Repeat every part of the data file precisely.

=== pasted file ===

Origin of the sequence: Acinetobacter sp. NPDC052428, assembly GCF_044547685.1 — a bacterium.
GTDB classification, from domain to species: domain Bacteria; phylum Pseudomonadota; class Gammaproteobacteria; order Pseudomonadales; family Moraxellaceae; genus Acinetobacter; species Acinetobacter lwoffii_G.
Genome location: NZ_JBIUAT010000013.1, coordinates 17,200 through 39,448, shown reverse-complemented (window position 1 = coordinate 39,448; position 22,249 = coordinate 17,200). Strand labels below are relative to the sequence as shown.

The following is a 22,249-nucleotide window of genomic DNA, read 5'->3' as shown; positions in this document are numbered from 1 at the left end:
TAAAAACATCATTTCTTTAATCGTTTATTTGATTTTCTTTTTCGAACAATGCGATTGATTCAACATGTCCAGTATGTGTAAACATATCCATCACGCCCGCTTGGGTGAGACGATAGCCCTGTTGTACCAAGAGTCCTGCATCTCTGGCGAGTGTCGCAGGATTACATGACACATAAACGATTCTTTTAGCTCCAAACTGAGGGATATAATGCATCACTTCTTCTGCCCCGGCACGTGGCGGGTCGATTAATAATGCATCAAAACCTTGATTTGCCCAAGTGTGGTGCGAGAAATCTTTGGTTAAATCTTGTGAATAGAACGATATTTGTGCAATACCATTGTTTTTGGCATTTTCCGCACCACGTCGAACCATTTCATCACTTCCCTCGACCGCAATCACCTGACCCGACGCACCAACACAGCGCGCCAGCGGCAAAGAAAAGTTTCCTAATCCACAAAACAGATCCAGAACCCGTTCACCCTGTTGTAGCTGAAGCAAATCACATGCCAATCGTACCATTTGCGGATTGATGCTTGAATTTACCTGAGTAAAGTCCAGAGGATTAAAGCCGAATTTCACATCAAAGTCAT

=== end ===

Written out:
Origin of the sequence: Acinetobacter sp. NPDC052428, assembly GCF_044547685.1 — a bacterium.
GTDB classification, from domain to species: domain Bacteria; phylum Pseudomonadota; class Gammaproteobacteria; order Pseudomonadales; family Moraxellaceae; genus Acinetobacter; species Acinetobacter lwoffii_G.
Genome location: NZ_JBIUAT010000013.1, coordinates 17,200 through 39,448, shown reverse-complemented (window position 1 = coordinate 39,448; position 22,249 = coordinate 17,200). Strand labels below are relative to the sequence as shown.

The following is a 22,249-nucleotide window of genomic DNA, read 5'->3' as shown; positions in this document are numbered from 1 at the left end:
TAAAAACATCATTTCTTTAATCGTTTATTTGATTTTCTTTTTCGAACAATGCGATTGATTCAACATGTCCAGTATGTGTAAACATATCCATCACGCCCGCTTGGGTGAGACGATAGCCCTGTTGTACCAAGAGTCCTGCATCTCTGGCGAGTGTCGCAGGATTACATGACACATAAACGATTCTTTTAGCTCCAAACTGAGGGATATAATGCATCACTTCTTCTGCCCCGGCACGTGGCGGGTCGATTAATAATGCATCAAAACCTTGATTTGCCCAAGTGTGGTGCGAGAAATCTTTGGTTAAATCTTGTGAATAGAACGATATTTGTGCAATACCATTGTTTTTGGCATTTTCCGCACCACGTCGAACCATTTCATCACTTCCCTCGACCGCAATCACCTGACCCGACGCACCAACACAGCGCGCCAGCGGCAAAGAAAAGTTTCCTAATCCACAAAACAGATCCAGAACCCGTTCACCCTGTTGTAGCTGAAGCAAATCACATGCCAATCGTACCATTTGCGGATTGATGCTTGAATTTACCTGAGTAAAGTCCAGAGGATTAAAGCCGAATTTCACATCAAAGTCAT